It is clear that (western) governments could massively ramp up the global production of the coronavirus vaccine, making it available in abundance to virtually every country in need. However, this would require waving away the corresponding patents, making their production available to any pharmaceutical company in the world with the required technology. Millions, possibly tens of millions of doses could be produced this way — daily. But as described earlier, this would violate sacred neoliberal principles as it would intervene in the markets in a way that benefits stakeholder (interventions that benefit shareholders, such as emergency cash injections, massive government contracts or government insurance policies for corporations are never objectionable) as well as cut into private profits of companies that would not be able to hold monopolies over the vaccines at the expense of the public.

This is hardly a ludicrous idea and there seems to be no natural law that would prevent the utilization of global pharmaceutical capacity to effectively apply publicly funded (and to a large extent publicly developed) vaccine technology against covid-19. Instead, the only obstacle is the currently dominant political ideology that renders any government ineffective in its capacity to solve a crisis, as any allowed approach has to work within a framework of that ideology. So while the world waits to slowly receive the necessary doses of vaccines from a selection of no less than a handful of companies and governments plan to vaccinate their population sometime within the next two years, the virus continues to spread rapidly. This not only continues to devastate communities all over the world, but perhaps even more importantly presents ample opportunity for the virus to mutate, develop and acquire new capabilities. Every delayed day of vaccination increases the chances of its spreading and with that the odds that it mutates and becomes more deadly. Fortunately for now the current vaccines appear to still be mostly effective against the new strains of the virus. But we have no such guarantees for the future. As The New York Times reports, the AstraZeneca vaccine has already been shown to be significantly less effective against certain new variants of the virus. Every day we delay the global vaccination is a gamble we should not and do not have to take. The failure to reject blind faith in markets and apply the power of the government where such power need be applied could prove detrimental for the world and unnecessarily stretch the pandemic even further into the future. Such pathological behavior could hardly be described as anything other than utter irrationality, but despite what we are told by free-market apostles, the irrationality yet again proves itself to be the cornerstone of the market.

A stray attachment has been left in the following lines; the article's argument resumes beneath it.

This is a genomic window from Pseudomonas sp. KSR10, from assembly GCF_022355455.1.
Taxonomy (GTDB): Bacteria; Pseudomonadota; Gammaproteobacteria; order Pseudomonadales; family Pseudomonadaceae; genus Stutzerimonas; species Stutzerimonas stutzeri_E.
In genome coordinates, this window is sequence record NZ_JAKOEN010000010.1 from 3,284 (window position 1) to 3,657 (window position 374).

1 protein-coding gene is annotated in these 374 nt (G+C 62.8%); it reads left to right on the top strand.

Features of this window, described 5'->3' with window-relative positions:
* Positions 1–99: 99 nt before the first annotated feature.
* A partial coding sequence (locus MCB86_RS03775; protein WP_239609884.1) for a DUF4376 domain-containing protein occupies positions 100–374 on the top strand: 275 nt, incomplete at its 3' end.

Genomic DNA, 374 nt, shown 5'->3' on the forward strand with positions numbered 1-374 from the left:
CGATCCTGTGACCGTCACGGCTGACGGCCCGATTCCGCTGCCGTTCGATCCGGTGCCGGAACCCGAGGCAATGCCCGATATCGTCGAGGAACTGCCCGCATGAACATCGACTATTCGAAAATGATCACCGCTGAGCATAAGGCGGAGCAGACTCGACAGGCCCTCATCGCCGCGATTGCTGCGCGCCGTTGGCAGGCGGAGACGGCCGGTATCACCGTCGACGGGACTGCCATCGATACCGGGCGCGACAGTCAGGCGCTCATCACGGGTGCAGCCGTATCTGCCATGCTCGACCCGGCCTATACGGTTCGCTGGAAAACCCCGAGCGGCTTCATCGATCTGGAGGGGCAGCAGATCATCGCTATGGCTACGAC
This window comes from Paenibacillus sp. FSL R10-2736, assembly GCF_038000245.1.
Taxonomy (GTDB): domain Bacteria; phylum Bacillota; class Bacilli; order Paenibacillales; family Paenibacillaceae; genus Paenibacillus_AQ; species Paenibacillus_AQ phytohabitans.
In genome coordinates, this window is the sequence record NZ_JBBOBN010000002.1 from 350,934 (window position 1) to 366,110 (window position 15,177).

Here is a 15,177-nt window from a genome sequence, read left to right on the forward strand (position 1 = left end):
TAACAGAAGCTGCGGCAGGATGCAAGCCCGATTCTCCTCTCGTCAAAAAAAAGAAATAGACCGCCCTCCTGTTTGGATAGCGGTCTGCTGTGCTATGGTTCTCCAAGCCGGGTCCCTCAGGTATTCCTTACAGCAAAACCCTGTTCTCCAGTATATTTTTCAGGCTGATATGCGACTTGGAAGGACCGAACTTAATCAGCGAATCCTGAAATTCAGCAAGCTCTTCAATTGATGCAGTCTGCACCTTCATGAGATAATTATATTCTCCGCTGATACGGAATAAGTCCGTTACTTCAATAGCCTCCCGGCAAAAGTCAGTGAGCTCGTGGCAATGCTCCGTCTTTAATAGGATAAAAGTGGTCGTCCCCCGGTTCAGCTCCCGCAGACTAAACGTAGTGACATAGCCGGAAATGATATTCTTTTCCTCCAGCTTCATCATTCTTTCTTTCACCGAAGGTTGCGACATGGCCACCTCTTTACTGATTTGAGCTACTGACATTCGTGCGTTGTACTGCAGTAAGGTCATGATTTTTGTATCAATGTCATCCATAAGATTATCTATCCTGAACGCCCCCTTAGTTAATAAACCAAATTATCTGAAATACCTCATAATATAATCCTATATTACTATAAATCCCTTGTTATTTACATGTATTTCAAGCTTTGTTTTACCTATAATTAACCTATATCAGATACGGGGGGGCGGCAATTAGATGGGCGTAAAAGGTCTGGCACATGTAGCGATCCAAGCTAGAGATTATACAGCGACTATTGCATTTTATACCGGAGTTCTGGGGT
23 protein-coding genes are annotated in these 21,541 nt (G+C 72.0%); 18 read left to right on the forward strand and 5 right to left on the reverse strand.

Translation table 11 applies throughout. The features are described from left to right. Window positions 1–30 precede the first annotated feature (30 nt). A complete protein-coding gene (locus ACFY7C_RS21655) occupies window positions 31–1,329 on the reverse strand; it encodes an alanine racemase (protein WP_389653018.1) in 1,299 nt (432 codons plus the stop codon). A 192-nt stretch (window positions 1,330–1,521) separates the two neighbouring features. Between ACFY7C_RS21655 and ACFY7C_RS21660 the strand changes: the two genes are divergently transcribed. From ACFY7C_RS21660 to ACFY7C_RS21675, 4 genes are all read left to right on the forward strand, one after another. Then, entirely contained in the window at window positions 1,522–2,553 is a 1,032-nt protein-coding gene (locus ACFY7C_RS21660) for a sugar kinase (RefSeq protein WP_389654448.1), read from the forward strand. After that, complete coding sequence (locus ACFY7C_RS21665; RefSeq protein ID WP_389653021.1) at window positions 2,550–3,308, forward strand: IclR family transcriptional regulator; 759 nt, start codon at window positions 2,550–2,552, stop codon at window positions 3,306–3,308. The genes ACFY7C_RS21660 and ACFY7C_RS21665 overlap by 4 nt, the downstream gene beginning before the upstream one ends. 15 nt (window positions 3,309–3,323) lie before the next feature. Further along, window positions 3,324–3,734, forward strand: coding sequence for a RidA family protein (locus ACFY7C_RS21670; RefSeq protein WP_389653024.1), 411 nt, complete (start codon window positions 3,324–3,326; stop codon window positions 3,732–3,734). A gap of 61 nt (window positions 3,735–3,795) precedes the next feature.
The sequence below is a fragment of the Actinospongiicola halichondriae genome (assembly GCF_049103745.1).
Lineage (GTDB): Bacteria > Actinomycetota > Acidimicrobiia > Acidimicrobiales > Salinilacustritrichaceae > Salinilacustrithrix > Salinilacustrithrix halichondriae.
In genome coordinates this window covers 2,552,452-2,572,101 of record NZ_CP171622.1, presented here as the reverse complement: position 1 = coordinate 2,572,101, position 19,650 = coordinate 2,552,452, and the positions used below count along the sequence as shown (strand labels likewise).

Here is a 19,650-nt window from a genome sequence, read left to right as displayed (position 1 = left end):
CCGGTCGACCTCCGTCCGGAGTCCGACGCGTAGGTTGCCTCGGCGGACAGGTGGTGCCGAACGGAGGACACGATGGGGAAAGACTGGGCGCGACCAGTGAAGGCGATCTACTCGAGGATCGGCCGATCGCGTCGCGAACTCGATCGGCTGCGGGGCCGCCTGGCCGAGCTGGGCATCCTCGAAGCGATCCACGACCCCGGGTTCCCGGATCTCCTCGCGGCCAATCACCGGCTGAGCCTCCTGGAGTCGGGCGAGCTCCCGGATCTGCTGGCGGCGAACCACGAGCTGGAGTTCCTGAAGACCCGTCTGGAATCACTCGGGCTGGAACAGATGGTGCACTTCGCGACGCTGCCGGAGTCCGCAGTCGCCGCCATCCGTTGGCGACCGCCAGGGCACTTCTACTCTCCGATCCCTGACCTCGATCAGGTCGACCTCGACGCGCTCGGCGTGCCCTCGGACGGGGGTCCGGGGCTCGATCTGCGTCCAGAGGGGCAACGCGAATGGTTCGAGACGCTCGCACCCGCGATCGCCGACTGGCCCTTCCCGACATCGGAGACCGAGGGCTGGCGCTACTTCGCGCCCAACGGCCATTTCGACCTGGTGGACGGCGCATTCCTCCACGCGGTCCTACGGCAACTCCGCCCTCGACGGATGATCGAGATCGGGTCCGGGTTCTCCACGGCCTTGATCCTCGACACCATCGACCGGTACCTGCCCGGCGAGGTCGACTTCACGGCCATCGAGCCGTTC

Since the original publication of this piece, several important developments have taken place in the world regarding global efforts in vaccination against covid-19. Namely, the US has managed to pursue by all accounts an extraordinary campaign to inoculate its population, delivering in excess of two million doses of a vaccine a day.  A staggering number, far ahead of the world. In fact, the number of doses administered in the US alone accounts for about 20 per cent of the global covid-19 shots given. Commendable as it may be however, we should not have any illusions about how the United States got to be in that position. That is, by hoarding global vaccine supplies, indirectly blocking exports of necessary materials for their production and most importantly holding the rest of the world hostage with relentless insistence on the protection of the intellectual property of their pharmaceutical giants. The opposition to a so-called waiver of patents is spearheaded by the US, and its client states like the UK and Canada, or as they are commonly referred to in the enlightened circles of the west – the World. Meanwhile, what some might consider the actual World, more than 100 nations, led by India which alone accounts for nearly a fifth of the world population, is calling for at least a temporary lifting of the intellectual property rights. They are aided in the effort by the World Trade Organization (WTO), by no means a radical socialist organization. But as we know from endless examples, what the actual World thinks often makes no difference when it comes to pursuing the World affairs.